It’s high time we upgraded the current packaging management system- EPR's role in a Circular Economy.
We are living in very challenging times, not only because of the COVID-19 pandemic, but also because the effects of the pandemic are elevating challenges that we had already before. Just to name an example from my sector, the amount of packaging which is currently not recycled, or difficult to recycle.
Due to the closure of restaurants and pubs, we are consuming much more prepared and delivered food at home. In some countries, the amount of household packaging is increasing by 20% and more. This food is packed in packaging which is mainly designed to ensure that the food is arriving at our homes in a safe and secure manner, for example packaging to keep it hot for as long as possible. The end of life management is often not the focus when the packaging designers are designing these kinds of packaging which is often why it is difficult or near impossible to recycle.
Nevertheless, our societal targets, especially within the European Union, are to move away from non-recyclable packaging and to ensure that all packaging is reusable and/or recyclable by 2030 latest; and I have to note that the British government representatives in these discussions in Brussels in the pre-brexit times were one of the most engaged and ambitious ones.
So, we as industry and as industry owned EPR systems have to increase our already existing efforts to make our packaging recyclable and to establish the necessary infrastructure for collection, sorting and recycling of all packaging we put on the market. This means we cannot only focus on one aspect alone, we have to ensure the whole life cycle is sustainable.
That’s one of the reasons why around 50 countries all over the world up to now have decided to use the tool of Extended Producer Responsibility (EPR) to tackle this challenge. EPR is an efficient system where producers are responsible for what happens to their products once they become waste. This financial and/or operational responsibility usually includes collection, sorting and treatment for recycling and recovery. Its basic feature is that those in the packaging value chain (manufacturers, importers and retailers) take responsibility for the environmental impact of their products throughout their lifecycle. Although the EPR system mainly focuses on the impact relating to the products’ use and disposal (downstream), it also influences the selection of materials, product design and production processes (upstream). In other words, producers take on legal and economic liability for their products’ environmental impact, starting from the design phase.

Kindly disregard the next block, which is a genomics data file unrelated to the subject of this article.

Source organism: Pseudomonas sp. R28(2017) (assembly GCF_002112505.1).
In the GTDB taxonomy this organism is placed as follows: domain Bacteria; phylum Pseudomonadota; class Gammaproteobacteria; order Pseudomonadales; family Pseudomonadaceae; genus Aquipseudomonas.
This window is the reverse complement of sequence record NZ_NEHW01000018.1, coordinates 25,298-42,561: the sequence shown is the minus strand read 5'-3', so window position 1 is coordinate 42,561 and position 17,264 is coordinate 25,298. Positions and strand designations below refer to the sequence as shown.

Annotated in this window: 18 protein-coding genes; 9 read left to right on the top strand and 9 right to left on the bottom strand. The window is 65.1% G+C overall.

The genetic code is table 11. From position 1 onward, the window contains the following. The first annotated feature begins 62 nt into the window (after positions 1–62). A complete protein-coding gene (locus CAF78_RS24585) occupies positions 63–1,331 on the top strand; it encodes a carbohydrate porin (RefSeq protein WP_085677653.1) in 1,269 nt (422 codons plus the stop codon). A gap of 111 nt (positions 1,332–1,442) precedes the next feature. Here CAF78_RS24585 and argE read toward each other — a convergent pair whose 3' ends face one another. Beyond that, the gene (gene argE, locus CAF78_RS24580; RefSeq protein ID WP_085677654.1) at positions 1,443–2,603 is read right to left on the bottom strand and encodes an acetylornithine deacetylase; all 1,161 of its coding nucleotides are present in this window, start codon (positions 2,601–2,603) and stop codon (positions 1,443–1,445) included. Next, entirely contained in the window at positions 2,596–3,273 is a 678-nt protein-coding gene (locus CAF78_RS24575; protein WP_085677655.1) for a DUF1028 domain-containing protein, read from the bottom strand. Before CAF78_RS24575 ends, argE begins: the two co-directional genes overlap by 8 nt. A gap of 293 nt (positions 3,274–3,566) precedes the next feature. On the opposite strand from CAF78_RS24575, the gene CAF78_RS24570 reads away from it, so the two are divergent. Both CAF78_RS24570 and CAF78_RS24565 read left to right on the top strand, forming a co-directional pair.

One of the effects is that local authorities are not left alone when dealing with household packaging waste and are supported financially and operationally with the organisation of the collection and. if applicable sorting into valuable fractions. So, inter alia municipalities do not have to increase waste fees towards their citizens when deciding to implement the most convenient and efficient separate collection systems within their district.
As EPR is not a blue print with a fixed business plan, but a concept which can be adapted to the needs and wishes of each jurisdiction, it should follow the experiences and best practices of other countries made during the last 30 years.
EPR is primarily an individual obligation from companies that place products on the market to be responsible for their own end-of-life management. In practice, however, producers often work collectively to fulfil a part of this responsibility by setting up Producer Responsibility Organisations (PROs), also known as EPR organisations.
PROs, which are often non-profit collective entities, are set up and fully owned by the industry that is bound by legislation. This means PROs are responsible for meeting recovery and recycling obligations on the industry’s behalf. The rest of the responsibility (i.e. design for recycling, materials used, etc.) is staying with the individual companies, where the PROs can indirectly help but cannot take over and fulfil on their behalf. Some PROs have a public service mission and operate as non-profits, but others, those that are owned by investors and/or the waste management industry, seek profit. Nonprofit systems deploy a holistic approach to waste management, embracing both waste prevention and recycling. Generally, PROs do the following:
• Organise the collection, sorting and treatment of the specific packaging waste streams, often together with local authorities;
• Ensure compliance with the recovery and recycling targets set by the EU or national legislation;
• Verify the data and reporting of companies affiliated with them and report to national authorities.
The UK is several years into the process to revise its existing packaging waste management legislation which invented the famous Packaging Recovery Notes (PRN) system. The PRN is mainly supporting recyclers by providing them with an additional source of income. I would think it is time to move the legislation and the system to the next level so that the packaging value chain is engaged within the packaging circle to ensure that this circle is turning by having direct contacts and connections to local authorities as well as the collectors and sorters.
Joachim Quoden, Managing Director at EXPRA
EXPRA’s 27 members and partners in 25 countries from all over the world have a long-term track record of knowhow and experiences, and we are very happy to share this experience with all interested parties. For more info, please see www.expra.eu or contact me Joachim.firstname.lastname@example.org